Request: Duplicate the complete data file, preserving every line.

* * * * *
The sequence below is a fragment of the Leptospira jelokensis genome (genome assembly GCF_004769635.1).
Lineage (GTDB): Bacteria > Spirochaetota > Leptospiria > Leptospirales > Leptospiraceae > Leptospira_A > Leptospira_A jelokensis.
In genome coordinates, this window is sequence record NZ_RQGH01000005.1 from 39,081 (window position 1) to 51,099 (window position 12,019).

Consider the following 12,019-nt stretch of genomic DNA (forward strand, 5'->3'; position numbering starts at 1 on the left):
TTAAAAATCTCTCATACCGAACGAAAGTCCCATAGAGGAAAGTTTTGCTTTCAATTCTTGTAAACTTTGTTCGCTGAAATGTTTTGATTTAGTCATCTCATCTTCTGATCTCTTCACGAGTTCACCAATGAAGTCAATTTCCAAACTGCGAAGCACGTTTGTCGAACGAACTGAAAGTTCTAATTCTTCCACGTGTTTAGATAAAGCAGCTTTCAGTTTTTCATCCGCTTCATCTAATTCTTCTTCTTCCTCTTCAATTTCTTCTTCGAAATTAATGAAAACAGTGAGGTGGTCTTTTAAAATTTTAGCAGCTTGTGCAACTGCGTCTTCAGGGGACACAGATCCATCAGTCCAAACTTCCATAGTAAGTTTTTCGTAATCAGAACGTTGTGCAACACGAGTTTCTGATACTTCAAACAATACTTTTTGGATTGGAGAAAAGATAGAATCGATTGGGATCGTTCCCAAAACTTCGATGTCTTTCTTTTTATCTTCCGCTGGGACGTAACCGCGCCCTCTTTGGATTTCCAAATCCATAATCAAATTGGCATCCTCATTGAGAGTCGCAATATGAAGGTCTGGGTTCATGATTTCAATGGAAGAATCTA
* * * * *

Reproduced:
The sequence below is a fragment of the Leptospira jelokensis genome (genome assembly GCF_004769635.1).
Lineage (GTDB): Bacteria > Spirochaetota > Leptospiria > Leptospirales > Leptospiraceae > Leptospira_A > Leptospira_A jelokensis.
In genome coordinates, this window is sequence record NZ_RQGH01000005.1 from 39,081 (window position 1) to 51,099 (window position 12,019).

Consider the following 12,019-nt stretch of genomic DNA (forward strand, 5'->3'; position numbering starts at 1 on the left):
TTAAAAATCTCTCATACCGAACGAAAGTCCCATAGAGGAAAGTTTTGCTTTCAATTCTTGTAAACTTTGTTCGCTGAAATGTTTTGATTTAGTCATCTCATCTTCTGATCTCTTCACGAGTTCACCAATGAAGTCAATTTCCAAACTGCGAAGCACGTTTGTCGAACGAACTGAAAGTTCTAATTCTTCCACGTGTTTAGATAAAGCAGCTTTCAGTTTTTCATCCGCTTCATCTAATTCTTCTTCTTCCTCTTCAATTTCTTCTTCGAAATTAATGAAAACAGTGAGGTGGTCTTTTAAAATTTTAGCAGCTTGTGCAACTGCGTCTTCAGGGGACACAGATCCATCAGTCCAAACTTCCATAGTAAGTTTTTCGTAATCAGAACGTTGTGCAACACGAGTTTCTGATACTTCAAACAATACTTTTTGGATTGGAGAAAAGATAGAATCGATTGGGATCGTTCCCAAAACTTCGATGTCTTTCTTTTTATCTTCCGCTGGGACGTAACCGCGCCCTCTTTGGATTTCCAAATCCATAATCAAATTGGCATCCTCATTGAGAGTCGCAATATGAAGGTCTGGGTTCATGATTTCAATGGAAGAATCTA